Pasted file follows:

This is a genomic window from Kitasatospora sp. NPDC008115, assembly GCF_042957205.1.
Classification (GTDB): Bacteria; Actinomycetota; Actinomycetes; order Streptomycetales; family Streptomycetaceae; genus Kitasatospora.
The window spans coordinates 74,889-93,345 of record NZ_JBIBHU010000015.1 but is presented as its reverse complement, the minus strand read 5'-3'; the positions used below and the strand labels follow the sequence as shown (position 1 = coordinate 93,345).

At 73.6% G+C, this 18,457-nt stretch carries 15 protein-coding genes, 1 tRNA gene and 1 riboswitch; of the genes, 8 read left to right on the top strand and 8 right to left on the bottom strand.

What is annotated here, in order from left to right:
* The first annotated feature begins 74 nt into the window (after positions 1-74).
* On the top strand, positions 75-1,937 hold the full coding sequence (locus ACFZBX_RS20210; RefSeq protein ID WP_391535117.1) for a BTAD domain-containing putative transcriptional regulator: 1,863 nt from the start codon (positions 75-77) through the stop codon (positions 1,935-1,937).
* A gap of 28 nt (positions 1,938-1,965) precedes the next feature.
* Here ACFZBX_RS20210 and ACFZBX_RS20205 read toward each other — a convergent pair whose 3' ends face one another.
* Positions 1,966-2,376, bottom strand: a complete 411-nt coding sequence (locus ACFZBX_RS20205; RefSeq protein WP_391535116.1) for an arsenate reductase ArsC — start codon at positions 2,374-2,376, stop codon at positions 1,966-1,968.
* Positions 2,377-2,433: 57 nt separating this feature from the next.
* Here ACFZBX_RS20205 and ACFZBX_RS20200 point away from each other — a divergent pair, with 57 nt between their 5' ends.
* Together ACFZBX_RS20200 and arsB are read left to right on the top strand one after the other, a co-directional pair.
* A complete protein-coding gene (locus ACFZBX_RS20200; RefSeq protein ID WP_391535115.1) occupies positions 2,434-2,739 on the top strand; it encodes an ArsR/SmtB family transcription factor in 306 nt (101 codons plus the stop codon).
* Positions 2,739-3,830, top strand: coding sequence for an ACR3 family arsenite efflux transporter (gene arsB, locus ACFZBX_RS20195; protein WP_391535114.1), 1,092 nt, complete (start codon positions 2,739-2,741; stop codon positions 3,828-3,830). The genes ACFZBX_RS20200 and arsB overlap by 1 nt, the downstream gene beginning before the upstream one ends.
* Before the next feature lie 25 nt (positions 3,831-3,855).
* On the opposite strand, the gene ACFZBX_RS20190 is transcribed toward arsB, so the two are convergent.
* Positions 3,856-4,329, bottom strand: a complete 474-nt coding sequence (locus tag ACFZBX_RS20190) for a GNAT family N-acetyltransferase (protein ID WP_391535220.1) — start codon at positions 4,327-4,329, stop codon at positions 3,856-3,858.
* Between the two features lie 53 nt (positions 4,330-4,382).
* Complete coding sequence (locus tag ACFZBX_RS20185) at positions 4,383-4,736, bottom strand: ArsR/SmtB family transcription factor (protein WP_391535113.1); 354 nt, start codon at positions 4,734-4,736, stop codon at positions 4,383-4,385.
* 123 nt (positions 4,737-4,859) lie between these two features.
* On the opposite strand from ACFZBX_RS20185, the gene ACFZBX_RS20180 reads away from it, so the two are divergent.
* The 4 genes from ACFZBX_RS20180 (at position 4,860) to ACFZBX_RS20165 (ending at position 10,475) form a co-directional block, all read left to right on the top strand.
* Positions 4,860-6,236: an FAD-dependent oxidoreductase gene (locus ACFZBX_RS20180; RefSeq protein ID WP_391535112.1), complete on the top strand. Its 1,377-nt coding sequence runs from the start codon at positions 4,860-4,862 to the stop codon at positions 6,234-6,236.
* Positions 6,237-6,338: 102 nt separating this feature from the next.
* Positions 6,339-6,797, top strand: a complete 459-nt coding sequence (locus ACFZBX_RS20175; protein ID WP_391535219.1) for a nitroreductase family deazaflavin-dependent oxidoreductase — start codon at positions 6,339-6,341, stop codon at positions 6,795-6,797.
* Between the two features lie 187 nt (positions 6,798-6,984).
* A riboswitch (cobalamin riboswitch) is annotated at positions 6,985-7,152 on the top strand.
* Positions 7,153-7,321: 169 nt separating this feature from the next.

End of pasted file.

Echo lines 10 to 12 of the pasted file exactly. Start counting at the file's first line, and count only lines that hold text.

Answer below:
* Positions 1,966-2,376, bottom strand: a complete 411-nt coding sequence (locus ACFZBX_RS20205; RefSeq protein WP_391535116.1) for an arsenate reductase ArsC — start codon at positions 2,374-2,376, stop codon at positions 1,966-1,968.
* Positions 2,377-2,433: 57 nt separating this feature from the next.
* Here ACFZBX_RS20205 and ACFZBX_RS20200 point away from each other — a divergent pair, with 57 nt between their 5' ends.